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Perhaps the bubbler has seen a little less use of late, but the tablecloths have a military precision, the chairs are safely corralled (you can’t trust early 80s chairs, they are thoroughly deviant), the dance floor is shining in anticipation and the carpet is busy making a profound statement on late-20th century fashion clashing.

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As for the Ladies, it is a nebulous light aqua dreamland that might possibly have swallowed my mind whole…

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The Cowboy reports in with sherbert-scented amenities and flanks of shiny trophy shields mounted on pine, and the Tin Lid has found not just a fish tank but a flower for the Bestie’s hat and an uncanny ability to throw coasters.

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But the main attraction here is the promise of sprung boards skiddy with talc, the hammering of twanging ivories and the bellow of a double bass, courtesy of a rollicking swing band and West Coast swing dancers who spring and catch each other in a flurry of laughing movement.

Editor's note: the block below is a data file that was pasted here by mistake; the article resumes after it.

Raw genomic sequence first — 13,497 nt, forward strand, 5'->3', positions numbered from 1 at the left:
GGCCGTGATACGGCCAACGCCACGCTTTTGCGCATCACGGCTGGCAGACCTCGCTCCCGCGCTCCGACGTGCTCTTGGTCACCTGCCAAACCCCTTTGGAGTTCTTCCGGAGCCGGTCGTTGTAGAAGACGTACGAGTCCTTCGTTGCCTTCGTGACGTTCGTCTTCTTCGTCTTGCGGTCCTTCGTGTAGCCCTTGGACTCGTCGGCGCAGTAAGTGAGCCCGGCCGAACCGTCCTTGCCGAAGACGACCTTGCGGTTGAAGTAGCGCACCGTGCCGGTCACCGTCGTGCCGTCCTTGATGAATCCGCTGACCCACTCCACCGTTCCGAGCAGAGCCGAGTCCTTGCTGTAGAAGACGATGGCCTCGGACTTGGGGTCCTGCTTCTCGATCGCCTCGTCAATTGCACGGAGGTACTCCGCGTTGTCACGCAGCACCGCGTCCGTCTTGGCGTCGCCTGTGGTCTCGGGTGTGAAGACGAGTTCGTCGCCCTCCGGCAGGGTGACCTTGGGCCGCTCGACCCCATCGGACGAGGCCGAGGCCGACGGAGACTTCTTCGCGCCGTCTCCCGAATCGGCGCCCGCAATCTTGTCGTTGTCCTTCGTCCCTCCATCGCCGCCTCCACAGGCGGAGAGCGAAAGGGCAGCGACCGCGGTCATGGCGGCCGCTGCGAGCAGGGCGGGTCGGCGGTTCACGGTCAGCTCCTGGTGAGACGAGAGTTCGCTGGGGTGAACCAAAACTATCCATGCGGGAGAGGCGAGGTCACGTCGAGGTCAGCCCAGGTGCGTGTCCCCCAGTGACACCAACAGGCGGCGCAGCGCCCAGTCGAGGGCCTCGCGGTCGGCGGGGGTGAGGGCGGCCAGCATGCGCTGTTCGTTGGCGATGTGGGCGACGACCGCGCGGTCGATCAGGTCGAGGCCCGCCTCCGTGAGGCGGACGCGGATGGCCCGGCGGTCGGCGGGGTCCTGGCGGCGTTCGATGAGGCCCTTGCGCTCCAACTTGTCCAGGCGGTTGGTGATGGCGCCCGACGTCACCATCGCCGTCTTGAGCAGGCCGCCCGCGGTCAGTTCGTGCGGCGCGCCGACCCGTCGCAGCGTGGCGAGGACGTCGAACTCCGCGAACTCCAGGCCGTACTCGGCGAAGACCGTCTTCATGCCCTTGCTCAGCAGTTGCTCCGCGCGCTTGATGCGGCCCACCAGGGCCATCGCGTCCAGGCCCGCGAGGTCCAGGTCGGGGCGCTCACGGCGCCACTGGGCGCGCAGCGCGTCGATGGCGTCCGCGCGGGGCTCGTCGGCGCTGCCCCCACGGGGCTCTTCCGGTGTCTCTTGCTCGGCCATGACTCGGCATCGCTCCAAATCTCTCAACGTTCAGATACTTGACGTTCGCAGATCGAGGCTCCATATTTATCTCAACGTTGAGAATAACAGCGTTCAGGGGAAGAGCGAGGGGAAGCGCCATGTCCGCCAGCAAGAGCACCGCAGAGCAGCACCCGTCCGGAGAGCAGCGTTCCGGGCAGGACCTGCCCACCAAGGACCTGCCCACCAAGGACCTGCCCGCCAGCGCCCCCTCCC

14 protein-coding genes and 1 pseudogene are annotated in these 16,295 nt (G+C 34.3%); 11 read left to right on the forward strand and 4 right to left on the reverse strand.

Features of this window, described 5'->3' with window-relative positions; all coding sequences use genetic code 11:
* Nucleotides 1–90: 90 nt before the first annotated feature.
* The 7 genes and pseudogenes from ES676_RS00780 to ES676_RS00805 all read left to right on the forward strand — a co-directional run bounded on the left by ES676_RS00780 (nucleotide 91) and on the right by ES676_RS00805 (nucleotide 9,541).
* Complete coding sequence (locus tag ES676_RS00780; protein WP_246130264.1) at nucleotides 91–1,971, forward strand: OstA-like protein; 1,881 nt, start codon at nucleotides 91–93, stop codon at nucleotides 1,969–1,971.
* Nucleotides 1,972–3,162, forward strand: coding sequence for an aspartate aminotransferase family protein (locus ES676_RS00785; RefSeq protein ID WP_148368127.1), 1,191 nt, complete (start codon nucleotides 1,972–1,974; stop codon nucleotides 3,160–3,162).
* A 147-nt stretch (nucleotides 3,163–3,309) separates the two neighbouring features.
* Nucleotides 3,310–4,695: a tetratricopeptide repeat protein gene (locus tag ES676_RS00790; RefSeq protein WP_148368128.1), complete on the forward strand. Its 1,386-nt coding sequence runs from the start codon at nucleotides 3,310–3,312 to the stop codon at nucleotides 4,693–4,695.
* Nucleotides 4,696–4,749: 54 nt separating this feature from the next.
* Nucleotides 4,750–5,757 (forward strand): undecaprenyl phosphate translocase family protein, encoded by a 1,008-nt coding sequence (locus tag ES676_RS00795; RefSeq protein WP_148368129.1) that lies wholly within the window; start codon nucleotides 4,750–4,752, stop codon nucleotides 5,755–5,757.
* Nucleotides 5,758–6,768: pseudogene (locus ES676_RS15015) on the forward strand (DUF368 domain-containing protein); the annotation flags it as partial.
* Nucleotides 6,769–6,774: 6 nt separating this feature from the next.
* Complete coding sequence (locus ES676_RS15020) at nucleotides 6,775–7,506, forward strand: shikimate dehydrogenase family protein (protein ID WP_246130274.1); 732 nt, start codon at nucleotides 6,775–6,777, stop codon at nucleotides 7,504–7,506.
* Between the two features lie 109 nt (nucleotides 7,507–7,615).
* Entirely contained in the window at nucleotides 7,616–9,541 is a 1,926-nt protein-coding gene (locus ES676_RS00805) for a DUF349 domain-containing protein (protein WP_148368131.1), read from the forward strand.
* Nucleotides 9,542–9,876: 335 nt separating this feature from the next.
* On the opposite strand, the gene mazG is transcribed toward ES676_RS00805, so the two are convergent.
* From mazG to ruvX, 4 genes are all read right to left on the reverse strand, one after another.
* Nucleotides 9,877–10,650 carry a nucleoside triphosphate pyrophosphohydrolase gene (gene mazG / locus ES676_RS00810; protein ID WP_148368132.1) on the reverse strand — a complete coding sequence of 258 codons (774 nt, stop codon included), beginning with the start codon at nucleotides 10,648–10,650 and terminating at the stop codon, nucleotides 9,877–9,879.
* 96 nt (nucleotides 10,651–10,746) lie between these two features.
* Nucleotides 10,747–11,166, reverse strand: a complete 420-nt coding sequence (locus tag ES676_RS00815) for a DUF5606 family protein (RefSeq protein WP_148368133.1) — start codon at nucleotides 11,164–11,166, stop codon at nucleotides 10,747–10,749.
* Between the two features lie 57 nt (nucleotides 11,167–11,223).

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Unsurprisingly, the six-year-old is impressive, which further adds fuel to our fear he may be set for a career in musical theatre. Not such a bad thing perhaps, but the practice years may leave their mark as anyone who has heard Dammit Janet! sung at full volume every hour on the hour will know.

His performance, which includes cronking, crumping, wrist-flicking and stomping, fortunately, avoids twerking or interpretive moves, but he is readily awarded a shout out from the vocalist and free ice-cream from the cheek-grabbing Greek mama in the kitchen.

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From tattoo-flecked bodgies to toe-tapping nanas, this joint is jumping. I find a middle-aged woman backing out of the Ladies with tiny sheer squares of silk beneath the soles of her shoes. It’s to protect them apparently, and save them for the dance floor. This is a serious business, with big-panted sensibly shod dancers twirling in metronomic rhythm, beaming grins breaking across their faces like wild surf.

The Bestie describes the Bronte Bowlo as “like a dated photo that forgot how to fade”, and while this makes me ponder exactly why I am the one writing this and not her, she is spot on. Caught in the eddies of time, this institution, once strictly staunch and glowing white, has learned to adapt.

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It welcomes everyone and offers the world – smiling faces, cresting sound and an open space in this sickeningly crowded city. It offers respite and respect, alongside a staff that proffer litres of tartare sauce and assistance with your cardi, should you need it.